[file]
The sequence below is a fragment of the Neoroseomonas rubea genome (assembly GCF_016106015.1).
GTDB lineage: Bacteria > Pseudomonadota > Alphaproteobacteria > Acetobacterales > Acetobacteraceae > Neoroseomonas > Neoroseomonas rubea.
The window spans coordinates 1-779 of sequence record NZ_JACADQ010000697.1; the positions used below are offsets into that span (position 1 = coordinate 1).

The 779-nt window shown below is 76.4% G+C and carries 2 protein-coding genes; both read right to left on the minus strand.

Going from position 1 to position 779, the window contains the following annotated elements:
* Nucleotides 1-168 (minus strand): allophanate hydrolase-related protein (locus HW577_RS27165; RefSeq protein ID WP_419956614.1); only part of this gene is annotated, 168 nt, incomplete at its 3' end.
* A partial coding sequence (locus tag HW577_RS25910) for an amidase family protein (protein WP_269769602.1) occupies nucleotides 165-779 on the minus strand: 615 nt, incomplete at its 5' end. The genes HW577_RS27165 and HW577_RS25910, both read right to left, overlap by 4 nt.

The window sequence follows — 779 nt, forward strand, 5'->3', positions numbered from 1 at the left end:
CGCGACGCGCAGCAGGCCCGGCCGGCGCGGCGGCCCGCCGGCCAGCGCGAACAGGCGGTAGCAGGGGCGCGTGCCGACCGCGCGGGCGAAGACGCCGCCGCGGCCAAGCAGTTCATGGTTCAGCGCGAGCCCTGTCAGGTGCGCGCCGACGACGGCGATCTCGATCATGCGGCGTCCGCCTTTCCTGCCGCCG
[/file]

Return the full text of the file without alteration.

The sequence below is a fragment of the Neoroseomonas rubea genome (assembly GCF_016106015.1).
GTDB lineage: Bacteria > Pseudomonadota > Alphaproteobacteria > Acetobacterales > Acetobacteraceae > Neoroseomonas > Neoroseomonas rubea.
The window spans coordinates 1-779 of sequence record NZ_JACADQ010000697.1; the positions used below are offsets into that span (position 1 = coordinate 1).

The 779-nt window shown below is 76.4% G+C and carries 2 protein-coding genes; both read right to left on the minus strand.

Going from position 1 to position 779, the window contains the following annotated elements:
* Nucleotides 1-168 (minus strand): allophanate hydrolase-related protein (locus HW577_RS27165; RefSeq protein ID WP_419956614.1); only part of this gene is annotated, 168 nt, incomplete at its 3' end.
* A partial coding sequence (locus tag HW577_RS25910) for an amidase family protein (protein WP_269769602.1) occupies nucleotides 165-779 on the minus strand: 615 nt, incomplete at its 5' end. The genes HW577_RS27165 and HW577_RS25910, both read right to left, overlap by 4 nt.

The window sequence follows — 779 nt, forward strand, 5'->3', positions numbered from 1 at the left end:
CGCGACGCGCAGCAGGCCCGGCCGGCGCGGCGGCCCGCCGGCCAGCGCGAACAGGCGGTAGCAGGGGCGCGTGCCGACCGCGCGGGCGAAGACGCCGCCGCGGCCAAGCAGTTCATGGTTCAGCGCGAGCCCTGTCAGGTGCGCGCCGACGACGGCGATCTCGATCATGCGGCGTCCGCCTTTCCTGCCGCCG